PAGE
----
As part of their Mexico issue Saveur's "Daily Fare" has "Six Essential Mexican Cookbooks".


Jess has A Beginner's Manifesto and, finally, pictures from her trek!

All this and more at wanderations.


Based on a dozen years teaching courses on creativity and entrepreneurship in the Stanford School of Engineering, Dr. Seelig unveils a six-part “Innovation Engine” that illustrates specific tools and conditions needed to enhance creativity in individuals, teams, and organizations.

She shows that just as the scientific method demystifies the process of discovery, there is a formal process for unlocking the pathway to invention.


Adams, Thunderstorm, Espanola Valley, NM, 1961

We all move on the fringes of eternity and are sometimes granted vistas through fabric of illusion. Many refuse to admit it: I feel a mystery exists. There are certain times, when, as on the whisper of the wind, there comes a clear and quiet realization that there is indeed a presence in the world, a nonhuman entity that is not necessarily inhuman.

- Ansel Adams



ParkeHarrison, The Passage, 2001

I have no right to call myself one who knows. I was one who seeks, and I still am, but I no longer seek in the stars or in books; I’m beginning to hear the teachings of my blood pulsing within me. My story isn’t pleasant, it’s not sweet and harmonious like the invented stories; it tastes of folly and bewilderment, of madness and dream, like the life of all people who no longer want to lie to themselves.

- Hermann Hesse

12 August 2012


An old wooden church at Kärsämäki dating from 1765 was demolished and replaced by another in a new location in 1841, Not long ago the idea of rebuilding the original wooden church arose in the North Ostrobothnian parish, but as there was not enough documentation to work with, a decision was made to build a new, modern church on the site using 18th century methods.

Its architectural objectives included a simple, archaic atmosphere and good weather resistance. The building comprises a log-built "core" and a black, tarred shingle clad "cloak", between which are the vestibules, vestry and storeroom. A person entering the church is guided through a dimly lit space towards the lighter coloured hall lit with a roof lantern. When it is dark the church is lit with glass lanterns, with candles inside, and tinplate lanterns carried by churchgoers.

Read the rest at The Museum of Architecture.

Tex Beneke Orchestra, "Serenade In Blue"

... with The Crew Chiefs.


On Monday, a group of four friends went on a fishing trip in the Pacific Ocean. Taking their boat “A Salt Weapon” 20 miles west of Santa Cruz, Mark Peters, Jeremy, Dave, and William were expecting a fun-filled day of albacore tuna hunting. What they ended up capturing was so much more ...

Thanks, Moldy Chum.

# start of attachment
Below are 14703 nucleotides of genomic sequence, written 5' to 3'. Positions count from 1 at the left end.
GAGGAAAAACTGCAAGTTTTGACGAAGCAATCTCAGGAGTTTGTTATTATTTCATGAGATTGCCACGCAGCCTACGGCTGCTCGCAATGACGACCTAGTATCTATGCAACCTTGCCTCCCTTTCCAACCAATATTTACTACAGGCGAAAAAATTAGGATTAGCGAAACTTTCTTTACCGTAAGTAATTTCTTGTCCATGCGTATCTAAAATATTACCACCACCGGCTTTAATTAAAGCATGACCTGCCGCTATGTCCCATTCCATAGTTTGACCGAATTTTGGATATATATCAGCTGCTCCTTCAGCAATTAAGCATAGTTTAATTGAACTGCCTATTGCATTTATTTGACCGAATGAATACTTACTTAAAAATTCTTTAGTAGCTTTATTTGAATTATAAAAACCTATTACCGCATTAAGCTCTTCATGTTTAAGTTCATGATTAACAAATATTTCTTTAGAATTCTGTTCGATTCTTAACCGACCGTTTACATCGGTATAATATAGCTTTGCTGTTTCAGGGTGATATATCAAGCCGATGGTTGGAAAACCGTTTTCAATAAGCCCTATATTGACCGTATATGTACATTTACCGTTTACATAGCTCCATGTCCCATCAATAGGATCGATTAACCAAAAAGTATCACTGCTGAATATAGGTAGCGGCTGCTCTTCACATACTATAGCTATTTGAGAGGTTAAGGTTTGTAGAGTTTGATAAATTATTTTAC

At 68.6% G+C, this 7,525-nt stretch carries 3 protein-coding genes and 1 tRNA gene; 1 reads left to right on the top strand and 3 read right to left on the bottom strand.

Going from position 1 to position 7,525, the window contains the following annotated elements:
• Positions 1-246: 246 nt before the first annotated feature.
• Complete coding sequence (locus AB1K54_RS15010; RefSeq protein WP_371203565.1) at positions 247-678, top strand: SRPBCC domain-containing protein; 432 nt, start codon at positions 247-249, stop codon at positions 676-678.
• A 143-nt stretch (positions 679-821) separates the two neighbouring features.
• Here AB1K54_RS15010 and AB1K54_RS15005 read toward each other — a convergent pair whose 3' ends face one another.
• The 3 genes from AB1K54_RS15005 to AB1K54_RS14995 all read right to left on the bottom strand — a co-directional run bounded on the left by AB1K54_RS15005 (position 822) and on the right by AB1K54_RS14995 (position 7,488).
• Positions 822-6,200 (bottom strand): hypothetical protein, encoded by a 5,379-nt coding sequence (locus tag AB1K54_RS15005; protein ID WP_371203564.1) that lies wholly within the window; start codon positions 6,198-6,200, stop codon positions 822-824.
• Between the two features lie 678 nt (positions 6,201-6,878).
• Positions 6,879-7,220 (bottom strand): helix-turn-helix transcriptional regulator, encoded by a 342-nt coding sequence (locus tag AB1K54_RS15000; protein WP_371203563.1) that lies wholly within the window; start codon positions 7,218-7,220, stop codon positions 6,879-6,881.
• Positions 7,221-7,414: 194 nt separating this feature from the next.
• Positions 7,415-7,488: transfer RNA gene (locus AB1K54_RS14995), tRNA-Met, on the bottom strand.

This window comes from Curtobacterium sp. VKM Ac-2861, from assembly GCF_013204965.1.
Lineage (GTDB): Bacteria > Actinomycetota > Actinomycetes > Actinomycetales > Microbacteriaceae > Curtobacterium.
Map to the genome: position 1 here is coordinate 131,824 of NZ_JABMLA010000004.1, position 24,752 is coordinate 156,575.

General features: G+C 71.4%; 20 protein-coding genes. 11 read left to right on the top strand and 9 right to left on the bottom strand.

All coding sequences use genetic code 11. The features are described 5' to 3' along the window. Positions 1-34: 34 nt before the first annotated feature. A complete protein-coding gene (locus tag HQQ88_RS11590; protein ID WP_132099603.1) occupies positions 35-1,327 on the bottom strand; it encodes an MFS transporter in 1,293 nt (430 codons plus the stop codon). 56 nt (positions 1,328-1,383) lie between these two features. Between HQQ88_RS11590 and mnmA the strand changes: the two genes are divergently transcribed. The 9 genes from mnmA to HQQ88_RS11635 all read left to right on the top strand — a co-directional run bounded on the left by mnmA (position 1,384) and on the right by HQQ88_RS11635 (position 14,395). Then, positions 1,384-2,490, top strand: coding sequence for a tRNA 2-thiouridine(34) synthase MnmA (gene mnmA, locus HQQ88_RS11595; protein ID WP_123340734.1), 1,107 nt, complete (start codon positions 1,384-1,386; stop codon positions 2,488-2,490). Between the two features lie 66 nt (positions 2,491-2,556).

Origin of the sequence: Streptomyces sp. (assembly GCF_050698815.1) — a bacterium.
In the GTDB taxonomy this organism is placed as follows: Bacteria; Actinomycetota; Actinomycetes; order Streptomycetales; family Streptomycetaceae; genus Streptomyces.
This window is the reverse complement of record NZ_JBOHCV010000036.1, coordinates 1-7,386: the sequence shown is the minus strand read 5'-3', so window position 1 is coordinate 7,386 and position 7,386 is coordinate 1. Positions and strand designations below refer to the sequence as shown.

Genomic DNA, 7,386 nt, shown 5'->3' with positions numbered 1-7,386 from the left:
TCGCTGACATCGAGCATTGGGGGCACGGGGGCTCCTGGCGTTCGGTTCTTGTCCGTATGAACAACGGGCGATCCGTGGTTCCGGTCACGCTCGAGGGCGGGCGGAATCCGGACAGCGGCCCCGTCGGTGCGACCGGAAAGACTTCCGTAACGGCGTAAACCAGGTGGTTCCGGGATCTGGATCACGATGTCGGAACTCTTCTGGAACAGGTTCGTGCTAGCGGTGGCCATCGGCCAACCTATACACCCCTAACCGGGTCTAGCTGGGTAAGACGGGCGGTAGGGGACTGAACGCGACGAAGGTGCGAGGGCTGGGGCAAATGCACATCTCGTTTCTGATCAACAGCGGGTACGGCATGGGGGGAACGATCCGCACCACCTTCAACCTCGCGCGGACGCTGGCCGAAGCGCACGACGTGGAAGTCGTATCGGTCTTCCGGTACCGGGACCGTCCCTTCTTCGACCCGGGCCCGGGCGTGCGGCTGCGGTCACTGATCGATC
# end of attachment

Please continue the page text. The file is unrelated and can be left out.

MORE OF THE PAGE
Wyeth, Sunflowers, 1982

While Beams of Orient Light Shoot Wide and High

While beams of orient light shoot wide and high,
Deep in the vale a little rural Town
Breathes forth a cloud-like creature of its own,
That mounts not toward the radiant morning sky,
But, with a less ambitious sympathy,
Hangs o'er its Parent waking to the cares
Troubles and toils that every day prepares.
So Fancy, to the musing Poet's eye,
Endears that Lingerer. And how blest her sway
(Like influence never may my soul reject)
If the calm Heaven, now to its zenith decked
With glorious forms in numberless array,
To the lone shepherd on the hills disclose
Gleams from a world in which the saints repose.

- William Wordsworth


There is only one way: Go within. Search for the cause, find the impetus that bids you write. Put it to this test: Does it stretch out its roots in the deepest place of your heart? Can you avow that you would die if you were forbidden to write? Above all, in the most silent hour of your night, ask yourself this: Must I write? Dig deep into yourself for a true answer. And if it should ring its assent, if you can confidently meet this serious question with a simple, “I must,” then build your life upon it. It has become your necessity. Your life, in even the most mundane and least significant hour, must become a sign, a testimony to this urge.

- Rainer Maria Rilke


Much has been said about the secrets of creativity and where good ideas come from, but most of that wisdom can be lost on young minds just dipping their toes in the vast and tumultuous ocean of self-initiated creation. Some time ago, artist and writer Austin Kleon was invited to give a talk to students, the backbone for which was a list of 10 things ...

Read the rest at Brain Pickings.

Sara Watkins, "Take Up Your Spade"

Sun is up, a new day is before you
Sun is up, wake your sleepy soul
Sun is up, hold on to what is on
Take up your spade and break ground

Shake off your shoes,
Leave yesterday behind you
Shake off your shoes,
But forget now where you're been
Shake off your shoes
Forgive and be forgiven
Take up your spade and break ground

Give thanks, for all that you've been given
Give thanks, for who you can become
Give thanks, for each moment and every
Take up your spade and break ground


Paygnard, The Sweeper, 1976

Use the occasion, for it passes swiftly.

- Ovid

Thank you, Mme. Scherzo.


Chritchley, Thendara, Cote d'Azur, 2009

Allow your judgments a silent, undisturbed development, which, like all progress, must come from deep within and cannot be forced or hastened.

- Rainer Maria Rilke

11 August 2012


On this date in 1979, Led Zeppelin played their last ever UK show when they appeared at Knebworth House in Hertfordshire, England.

From that performance, here's "Kashmir" ...